In this light, TD Bank was found to have acted in its own interest, without considering the effect on Mr. Pourshafiey’s business and his life. The lack of explanation left him confused, and, as a result, he couldn’t explain what was happening to him neither to his family members neither to the community to which he belonged. Had Mr. Pourshafiey not sued, he would never have learned why TD Bank decided to act in such an aggressive way, causing his business to collapse and his family to go through hardship. The bank had the opportunity to provide such an explanation by answering to the plaintiff’s letters or its written defense or during pre-trial discovery. Failure to do so until the second-last day of trial was found to be faulty.
This is why Justice MOORE held that TD Bank must compensate for the harm it caused the plaintiffs, including the reimbursement of their legal fees to bring the case to trial. However, applications for permanent injunctions were dismissed because they could not be issued in violation of the contract existing between the bank and the plaintiff, giving the bank the right to close the accounts.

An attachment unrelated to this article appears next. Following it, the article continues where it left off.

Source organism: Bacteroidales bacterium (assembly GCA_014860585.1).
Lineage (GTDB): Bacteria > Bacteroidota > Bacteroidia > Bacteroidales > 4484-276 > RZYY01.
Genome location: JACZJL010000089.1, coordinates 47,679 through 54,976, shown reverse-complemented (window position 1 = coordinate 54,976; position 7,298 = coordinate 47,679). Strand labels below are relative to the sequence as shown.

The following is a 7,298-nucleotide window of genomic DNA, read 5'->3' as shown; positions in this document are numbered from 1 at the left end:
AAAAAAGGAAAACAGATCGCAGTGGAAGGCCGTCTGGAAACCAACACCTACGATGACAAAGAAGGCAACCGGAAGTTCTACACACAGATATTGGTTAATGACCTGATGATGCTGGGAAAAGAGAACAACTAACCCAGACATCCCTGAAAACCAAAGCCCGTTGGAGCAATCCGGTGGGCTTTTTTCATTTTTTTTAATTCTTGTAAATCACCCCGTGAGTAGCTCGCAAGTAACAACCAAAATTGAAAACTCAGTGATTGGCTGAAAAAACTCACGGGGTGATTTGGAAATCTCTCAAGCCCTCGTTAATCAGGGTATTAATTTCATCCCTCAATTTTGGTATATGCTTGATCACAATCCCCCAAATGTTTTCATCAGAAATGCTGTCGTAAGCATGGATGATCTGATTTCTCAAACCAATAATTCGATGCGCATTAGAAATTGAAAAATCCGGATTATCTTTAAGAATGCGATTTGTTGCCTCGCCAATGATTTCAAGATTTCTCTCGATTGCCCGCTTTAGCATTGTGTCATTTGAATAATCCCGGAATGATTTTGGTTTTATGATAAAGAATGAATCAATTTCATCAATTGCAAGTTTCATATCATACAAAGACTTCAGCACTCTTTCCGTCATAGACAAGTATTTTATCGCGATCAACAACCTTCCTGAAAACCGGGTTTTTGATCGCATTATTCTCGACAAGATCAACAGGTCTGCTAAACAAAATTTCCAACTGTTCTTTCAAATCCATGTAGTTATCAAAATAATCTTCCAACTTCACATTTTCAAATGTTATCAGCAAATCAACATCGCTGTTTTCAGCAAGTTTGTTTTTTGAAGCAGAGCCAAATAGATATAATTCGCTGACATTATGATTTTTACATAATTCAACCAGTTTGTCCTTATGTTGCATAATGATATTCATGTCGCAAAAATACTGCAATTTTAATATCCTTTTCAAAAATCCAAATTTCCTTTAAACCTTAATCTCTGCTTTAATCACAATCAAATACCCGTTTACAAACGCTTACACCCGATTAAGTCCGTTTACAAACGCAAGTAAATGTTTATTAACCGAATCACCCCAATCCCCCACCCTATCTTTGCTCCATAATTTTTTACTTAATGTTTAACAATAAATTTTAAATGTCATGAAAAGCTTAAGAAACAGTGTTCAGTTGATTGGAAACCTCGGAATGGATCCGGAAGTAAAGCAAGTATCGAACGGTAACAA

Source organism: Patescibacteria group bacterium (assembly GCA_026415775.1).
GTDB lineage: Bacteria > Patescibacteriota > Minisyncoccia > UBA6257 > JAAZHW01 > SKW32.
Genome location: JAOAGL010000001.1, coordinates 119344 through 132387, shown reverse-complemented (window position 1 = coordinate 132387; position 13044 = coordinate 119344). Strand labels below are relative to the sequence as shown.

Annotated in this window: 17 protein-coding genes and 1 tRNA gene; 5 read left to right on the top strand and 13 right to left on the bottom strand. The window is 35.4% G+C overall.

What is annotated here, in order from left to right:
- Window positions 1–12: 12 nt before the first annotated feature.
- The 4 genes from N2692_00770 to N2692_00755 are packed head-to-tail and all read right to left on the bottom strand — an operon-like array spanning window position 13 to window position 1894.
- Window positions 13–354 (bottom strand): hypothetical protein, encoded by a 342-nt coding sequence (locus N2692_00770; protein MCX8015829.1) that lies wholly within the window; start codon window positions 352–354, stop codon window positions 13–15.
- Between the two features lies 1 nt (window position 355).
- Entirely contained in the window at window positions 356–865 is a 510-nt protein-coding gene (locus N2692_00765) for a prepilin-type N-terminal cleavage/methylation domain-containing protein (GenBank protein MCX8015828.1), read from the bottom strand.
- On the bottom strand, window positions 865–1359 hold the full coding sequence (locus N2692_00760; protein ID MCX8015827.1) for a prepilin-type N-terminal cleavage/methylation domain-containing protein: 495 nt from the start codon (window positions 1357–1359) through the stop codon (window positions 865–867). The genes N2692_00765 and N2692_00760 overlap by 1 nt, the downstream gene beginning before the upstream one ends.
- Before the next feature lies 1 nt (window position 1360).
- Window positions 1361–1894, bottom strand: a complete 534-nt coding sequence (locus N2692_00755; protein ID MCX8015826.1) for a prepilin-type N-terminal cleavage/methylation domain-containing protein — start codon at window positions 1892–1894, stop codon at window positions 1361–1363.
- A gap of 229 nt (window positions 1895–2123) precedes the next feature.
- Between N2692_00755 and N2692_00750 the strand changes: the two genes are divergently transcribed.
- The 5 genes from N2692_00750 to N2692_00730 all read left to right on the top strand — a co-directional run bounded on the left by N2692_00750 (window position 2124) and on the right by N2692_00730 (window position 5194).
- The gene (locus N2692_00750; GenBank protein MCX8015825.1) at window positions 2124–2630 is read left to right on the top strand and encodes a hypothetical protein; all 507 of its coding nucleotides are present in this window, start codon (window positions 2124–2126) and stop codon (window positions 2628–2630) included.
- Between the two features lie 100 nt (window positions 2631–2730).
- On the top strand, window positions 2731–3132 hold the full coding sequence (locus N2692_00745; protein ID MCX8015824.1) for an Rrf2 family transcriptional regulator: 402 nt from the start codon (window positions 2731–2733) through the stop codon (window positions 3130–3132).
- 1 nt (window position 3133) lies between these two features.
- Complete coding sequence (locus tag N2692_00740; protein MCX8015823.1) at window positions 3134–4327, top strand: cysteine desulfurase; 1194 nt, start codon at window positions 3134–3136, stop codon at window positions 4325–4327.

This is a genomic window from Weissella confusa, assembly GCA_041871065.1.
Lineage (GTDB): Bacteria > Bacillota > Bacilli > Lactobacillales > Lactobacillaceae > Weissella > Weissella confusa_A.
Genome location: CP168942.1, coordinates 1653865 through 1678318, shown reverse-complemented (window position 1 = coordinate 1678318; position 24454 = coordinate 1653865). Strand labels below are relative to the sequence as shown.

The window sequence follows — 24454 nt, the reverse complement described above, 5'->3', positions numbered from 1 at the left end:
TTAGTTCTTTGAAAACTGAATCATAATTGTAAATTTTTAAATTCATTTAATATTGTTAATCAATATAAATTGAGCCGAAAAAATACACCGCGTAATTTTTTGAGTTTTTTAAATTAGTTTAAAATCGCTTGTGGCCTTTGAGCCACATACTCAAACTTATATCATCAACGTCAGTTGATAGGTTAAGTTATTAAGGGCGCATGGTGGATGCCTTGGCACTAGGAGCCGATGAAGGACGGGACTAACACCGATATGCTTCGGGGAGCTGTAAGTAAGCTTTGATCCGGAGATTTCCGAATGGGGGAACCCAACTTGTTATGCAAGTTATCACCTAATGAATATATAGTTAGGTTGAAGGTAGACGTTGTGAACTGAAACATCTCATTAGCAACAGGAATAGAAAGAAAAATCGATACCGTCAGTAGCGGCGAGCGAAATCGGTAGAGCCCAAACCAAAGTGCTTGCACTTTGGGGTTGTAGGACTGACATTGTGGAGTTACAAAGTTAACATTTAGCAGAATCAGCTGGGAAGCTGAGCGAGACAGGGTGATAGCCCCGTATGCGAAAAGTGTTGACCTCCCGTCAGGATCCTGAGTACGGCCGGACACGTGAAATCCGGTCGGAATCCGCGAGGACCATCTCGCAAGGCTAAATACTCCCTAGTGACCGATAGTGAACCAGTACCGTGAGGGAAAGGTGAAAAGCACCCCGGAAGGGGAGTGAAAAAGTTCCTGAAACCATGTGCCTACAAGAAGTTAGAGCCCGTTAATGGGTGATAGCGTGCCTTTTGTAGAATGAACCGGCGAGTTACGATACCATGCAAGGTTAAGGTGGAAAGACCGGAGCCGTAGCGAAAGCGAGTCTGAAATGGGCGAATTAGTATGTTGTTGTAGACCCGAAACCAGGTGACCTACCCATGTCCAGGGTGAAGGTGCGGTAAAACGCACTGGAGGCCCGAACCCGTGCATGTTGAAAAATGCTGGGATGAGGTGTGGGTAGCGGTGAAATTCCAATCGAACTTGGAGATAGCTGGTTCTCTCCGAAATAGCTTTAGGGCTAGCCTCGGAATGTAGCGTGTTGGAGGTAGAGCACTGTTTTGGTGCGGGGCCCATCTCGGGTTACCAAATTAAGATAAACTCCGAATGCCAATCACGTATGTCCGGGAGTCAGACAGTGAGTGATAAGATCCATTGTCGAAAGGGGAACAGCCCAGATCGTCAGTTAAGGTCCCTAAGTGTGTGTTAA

Mr. Pourshafiey was granted an order for Toronto-Dominion Bank to pay $15,000 with interest at the legal rate from December 19th, 2012 and additional indemnity provided for at article 1619 of the Civil Code of Quebec
He was also granted an order for Toronto-Dominion Bank to pay him $34,000 plus interest at the legal rate from December 19, 2012, and the additional indemnity provided for at article 1619 of the Civil Code of Quebec,
He was also granted an order for TD Bank to reimburse the extrajudicial fees incurred by him in the amount of $27,624.62;
What is the consequence of this ruling?
This ruling shows banks that they have the right to close accounts held in their books if they have lawful justifications for doing so. However, this right should be exercised reasonably by giving sufficient notice period to the customer for instance. The bank must not consider only its own interest but also see to it that its decision doesn’t cause hardship to the customer. If the decision causes harm to the customer, it may be held liable and required to compensate for the loss.
Read the full case law at CanLII